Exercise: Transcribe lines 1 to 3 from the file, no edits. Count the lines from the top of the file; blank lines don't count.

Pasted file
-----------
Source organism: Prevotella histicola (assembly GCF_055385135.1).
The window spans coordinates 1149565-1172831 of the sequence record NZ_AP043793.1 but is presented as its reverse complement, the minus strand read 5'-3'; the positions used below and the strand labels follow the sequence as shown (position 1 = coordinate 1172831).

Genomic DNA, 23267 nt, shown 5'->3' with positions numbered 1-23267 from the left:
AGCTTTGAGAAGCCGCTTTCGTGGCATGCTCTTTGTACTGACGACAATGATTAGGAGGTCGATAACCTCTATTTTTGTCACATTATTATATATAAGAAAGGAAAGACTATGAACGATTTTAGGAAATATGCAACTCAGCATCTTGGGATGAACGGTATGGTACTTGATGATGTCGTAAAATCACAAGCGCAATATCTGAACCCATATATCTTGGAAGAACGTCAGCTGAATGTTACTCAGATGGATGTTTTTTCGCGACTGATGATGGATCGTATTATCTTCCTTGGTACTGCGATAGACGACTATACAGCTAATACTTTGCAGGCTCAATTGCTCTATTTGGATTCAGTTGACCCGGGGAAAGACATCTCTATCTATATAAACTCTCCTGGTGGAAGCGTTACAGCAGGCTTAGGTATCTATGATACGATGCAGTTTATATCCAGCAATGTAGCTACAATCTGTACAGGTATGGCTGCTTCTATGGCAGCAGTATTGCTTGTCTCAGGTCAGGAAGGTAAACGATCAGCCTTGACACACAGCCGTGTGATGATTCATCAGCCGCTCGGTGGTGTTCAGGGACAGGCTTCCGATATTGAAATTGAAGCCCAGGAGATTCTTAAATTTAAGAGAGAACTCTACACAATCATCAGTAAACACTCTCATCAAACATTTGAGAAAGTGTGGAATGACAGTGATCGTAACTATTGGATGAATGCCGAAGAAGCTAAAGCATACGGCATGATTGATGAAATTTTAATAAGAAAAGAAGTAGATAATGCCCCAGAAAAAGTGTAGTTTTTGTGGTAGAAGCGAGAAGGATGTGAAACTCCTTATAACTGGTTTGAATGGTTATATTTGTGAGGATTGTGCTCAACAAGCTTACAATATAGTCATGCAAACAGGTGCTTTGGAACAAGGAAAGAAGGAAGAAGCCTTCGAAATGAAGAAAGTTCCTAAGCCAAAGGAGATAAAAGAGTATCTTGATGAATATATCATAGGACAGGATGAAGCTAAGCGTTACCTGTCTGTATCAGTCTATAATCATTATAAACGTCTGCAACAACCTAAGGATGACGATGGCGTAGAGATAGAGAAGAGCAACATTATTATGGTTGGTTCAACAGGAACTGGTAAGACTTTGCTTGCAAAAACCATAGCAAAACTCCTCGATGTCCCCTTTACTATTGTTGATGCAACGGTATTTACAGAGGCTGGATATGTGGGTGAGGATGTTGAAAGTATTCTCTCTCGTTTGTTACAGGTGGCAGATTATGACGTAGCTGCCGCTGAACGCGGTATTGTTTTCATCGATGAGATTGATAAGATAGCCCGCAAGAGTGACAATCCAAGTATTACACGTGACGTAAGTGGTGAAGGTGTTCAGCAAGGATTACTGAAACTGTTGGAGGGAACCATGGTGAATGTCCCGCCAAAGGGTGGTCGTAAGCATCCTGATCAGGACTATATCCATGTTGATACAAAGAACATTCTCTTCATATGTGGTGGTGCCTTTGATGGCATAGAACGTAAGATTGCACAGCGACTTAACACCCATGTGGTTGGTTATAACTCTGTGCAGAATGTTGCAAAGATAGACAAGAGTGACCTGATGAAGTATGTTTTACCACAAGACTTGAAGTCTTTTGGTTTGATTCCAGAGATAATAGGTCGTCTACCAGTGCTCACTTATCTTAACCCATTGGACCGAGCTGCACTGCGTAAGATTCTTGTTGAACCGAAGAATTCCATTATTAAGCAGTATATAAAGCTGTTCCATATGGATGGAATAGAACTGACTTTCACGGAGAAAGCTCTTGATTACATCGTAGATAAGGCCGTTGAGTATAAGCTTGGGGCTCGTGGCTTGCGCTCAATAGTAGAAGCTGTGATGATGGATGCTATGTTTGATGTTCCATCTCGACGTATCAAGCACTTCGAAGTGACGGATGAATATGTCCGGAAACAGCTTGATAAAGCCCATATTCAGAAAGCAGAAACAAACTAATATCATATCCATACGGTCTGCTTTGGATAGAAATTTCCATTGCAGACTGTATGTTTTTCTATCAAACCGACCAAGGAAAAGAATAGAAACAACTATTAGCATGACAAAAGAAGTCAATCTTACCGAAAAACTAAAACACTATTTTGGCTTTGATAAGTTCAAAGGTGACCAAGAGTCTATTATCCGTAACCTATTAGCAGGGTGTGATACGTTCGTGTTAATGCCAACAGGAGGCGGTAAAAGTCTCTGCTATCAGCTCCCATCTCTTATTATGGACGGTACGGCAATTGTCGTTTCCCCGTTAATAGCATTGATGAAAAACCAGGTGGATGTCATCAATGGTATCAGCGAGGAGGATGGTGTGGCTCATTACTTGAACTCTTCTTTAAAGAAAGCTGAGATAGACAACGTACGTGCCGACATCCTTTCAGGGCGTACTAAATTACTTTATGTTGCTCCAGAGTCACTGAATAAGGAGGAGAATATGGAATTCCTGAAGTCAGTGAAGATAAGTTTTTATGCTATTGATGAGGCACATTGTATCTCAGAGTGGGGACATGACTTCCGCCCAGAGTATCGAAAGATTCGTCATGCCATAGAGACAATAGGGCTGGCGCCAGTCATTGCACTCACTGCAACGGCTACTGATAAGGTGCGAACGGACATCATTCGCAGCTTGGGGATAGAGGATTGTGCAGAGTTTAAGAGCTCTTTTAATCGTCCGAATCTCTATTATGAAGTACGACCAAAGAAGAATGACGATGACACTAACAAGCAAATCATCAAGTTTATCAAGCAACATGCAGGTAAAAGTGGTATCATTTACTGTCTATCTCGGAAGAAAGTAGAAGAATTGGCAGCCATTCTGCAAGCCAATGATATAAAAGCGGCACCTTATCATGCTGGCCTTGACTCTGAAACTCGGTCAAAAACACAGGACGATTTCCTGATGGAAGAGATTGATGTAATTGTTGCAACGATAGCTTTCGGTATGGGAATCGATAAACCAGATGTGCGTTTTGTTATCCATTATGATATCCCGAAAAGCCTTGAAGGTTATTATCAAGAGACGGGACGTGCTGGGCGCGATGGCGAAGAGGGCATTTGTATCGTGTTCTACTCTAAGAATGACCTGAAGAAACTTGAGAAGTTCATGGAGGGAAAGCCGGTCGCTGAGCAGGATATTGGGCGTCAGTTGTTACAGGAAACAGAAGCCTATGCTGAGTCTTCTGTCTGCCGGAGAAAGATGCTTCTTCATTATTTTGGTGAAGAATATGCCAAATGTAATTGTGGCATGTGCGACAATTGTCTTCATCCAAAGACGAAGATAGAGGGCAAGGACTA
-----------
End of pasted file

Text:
Source organism: Prevotella histicola (assembly GCF_055385135.1).
The window spans coordinates 1149565-1172831 of the sequence record NZ_AP043793.1 but is presented as its reverse complement, the minus strand read 5'-3'; the positions used below and the strand labels follow the sequence as shown (position 1 = coordinate 1172831).

Genomic DNA, 23267 nt, shown 5'->3' with positions numbered 1-23267 from the left: